Tools of the Trade

Forschner chef knife

Forschner chefs knife

Not many things are more upsetting to me than being asked to cook in some one else's kitchen, only to discover that the only knives they own are either so dull I'd be better off using a bowling ball to cut things, or they're all of the "never needs sharpening" variety. First of all, The most frequent cause of accidental cuts is a dull knife. Picture trying to cut a tomato, pepper, or anything that has a round surface and thick smooth skin with a dull knife - the blade slips off and you spend the rest of the afternoon in a clinic getting stitches. If you're gonna have real knives, go get yourself a medium or fine grit sharpening stone and a honing rod (and no, a honing rod does not sharpen the knife, rather it just "hones" the edge, once it's dull it's dull, get a stone too). Both are relatively inexpensive. And PLEASE do not keep them knocking around in a "knife drawer"... there's no better way to take the edge off of a good knife than to leave it rattling around in a drawer with other metal objects. Get yourself a magnetic strip, a knife block, or rack to hold them safely away from each other and from damage. Secondly, the only knives in your kitchen that need to be serrated are a bread knife and steak knives for your table setting. Those incredible things that you bought for convenience are nearly useless in my eyes; they're better at tearing through foods than actually cutting them. If you're looking to upgrade or re-stock your collection, here are a few tips to help you along: Most companies that make the knives professionals use also make cheaper models most people can afford, and they're a hell of a lot better than any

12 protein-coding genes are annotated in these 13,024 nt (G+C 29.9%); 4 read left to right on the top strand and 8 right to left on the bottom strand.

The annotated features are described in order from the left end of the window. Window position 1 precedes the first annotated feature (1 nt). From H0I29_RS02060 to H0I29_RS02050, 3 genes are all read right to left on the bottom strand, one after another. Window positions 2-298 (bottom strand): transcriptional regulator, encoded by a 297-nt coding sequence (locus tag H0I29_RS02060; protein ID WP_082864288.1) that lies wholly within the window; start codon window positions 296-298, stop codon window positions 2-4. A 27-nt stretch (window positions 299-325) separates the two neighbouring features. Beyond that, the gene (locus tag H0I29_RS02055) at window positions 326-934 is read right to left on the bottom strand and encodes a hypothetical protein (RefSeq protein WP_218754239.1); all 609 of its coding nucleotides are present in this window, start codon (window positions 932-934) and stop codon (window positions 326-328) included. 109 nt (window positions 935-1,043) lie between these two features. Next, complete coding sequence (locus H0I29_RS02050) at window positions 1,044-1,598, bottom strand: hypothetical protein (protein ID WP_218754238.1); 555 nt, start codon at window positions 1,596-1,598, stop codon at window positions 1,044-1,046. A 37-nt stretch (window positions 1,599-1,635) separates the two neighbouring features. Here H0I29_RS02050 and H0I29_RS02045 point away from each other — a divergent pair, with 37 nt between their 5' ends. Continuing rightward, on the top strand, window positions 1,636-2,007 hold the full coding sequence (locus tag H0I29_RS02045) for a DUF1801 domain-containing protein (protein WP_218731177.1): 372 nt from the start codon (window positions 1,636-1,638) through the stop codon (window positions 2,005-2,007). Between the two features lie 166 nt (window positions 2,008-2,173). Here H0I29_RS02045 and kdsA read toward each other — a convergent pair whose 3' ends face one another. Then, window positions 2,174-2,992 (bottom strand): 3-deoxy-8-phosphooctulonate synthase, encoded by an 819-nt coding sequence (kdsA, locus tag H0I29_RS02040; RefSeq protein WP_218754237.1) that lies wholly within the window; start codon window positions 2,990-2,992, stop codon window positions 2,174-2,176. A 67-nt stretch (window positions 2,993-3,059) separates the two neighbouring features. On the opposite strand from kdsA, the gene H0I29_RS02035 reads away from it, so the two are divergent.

Henkels chef knife

Henkels chefs knife

"bargain knife set" you might see on TV or in a store. The top 2 companies most pros go with are Henkels or Wusthof (also known as Trident). I personally use mostly Henkels. However, they don't hold an edge as well as a Wusthof, so they require frequent maintenance, but they are heavier and made of harder metal. Wusthof is the most common brand seen in a chefs knife kit for these reasons, but I still like, no love, my Henkels. Another common brand in restaurant kitchens is Forschner. Much less expensive than the other two, so they might be a better choice for your daily home uses. You really do get what you pay for here, though, so realize that lower price tag means lower quality as well. Selecting which knives to purchase can be a daunting task when faced with the near endless multitude of blade shapes and sizes. The truth is, all you really need as a home cook is one good chefs knife. Maybe a paring knife and a slicer as well, and perhaps a boning knife, but as long as you have one good chefs knife it's all you're really gonna need. It's the backbone and workhorse of any good collection. The width of the blade makes it good for chopping, the length makes it good for slicing, the curve makes it good for fine work like small dice, and the weight makes it a decent cleaver. The tapered point is also good for detailed work. If you do a lot of roasts or other large hunks o meat or fish you might also want to invest in a slicer. The longer blade means one swipe, clean slices without having to saw through things leaving jagged edges, and the thinner blade will give you less friction meaning it will pass through much easier. Paring knives are good for small detail and decorative cuts, and boning knives are just that, made for de-boning meats and fish. They are also good for smaller vegetables. However, these knives are probably not gonna be used very often by the home cook, so it's really up to you whether or not to spend the money on them.
Wusthoff chefs knife

Wusthof chefs knife

Check out the links I've provided to read more information if you're unsure which brand to go with. If you have any questions about this or other topics I've posted please feel free to ask in the comments. Alton brown explains knives via Youtube http://www.wusthof.com/desktopdefault.aspx http://www.j-a-henckels.com/en-US http://www.forschnerknives.net/ Jack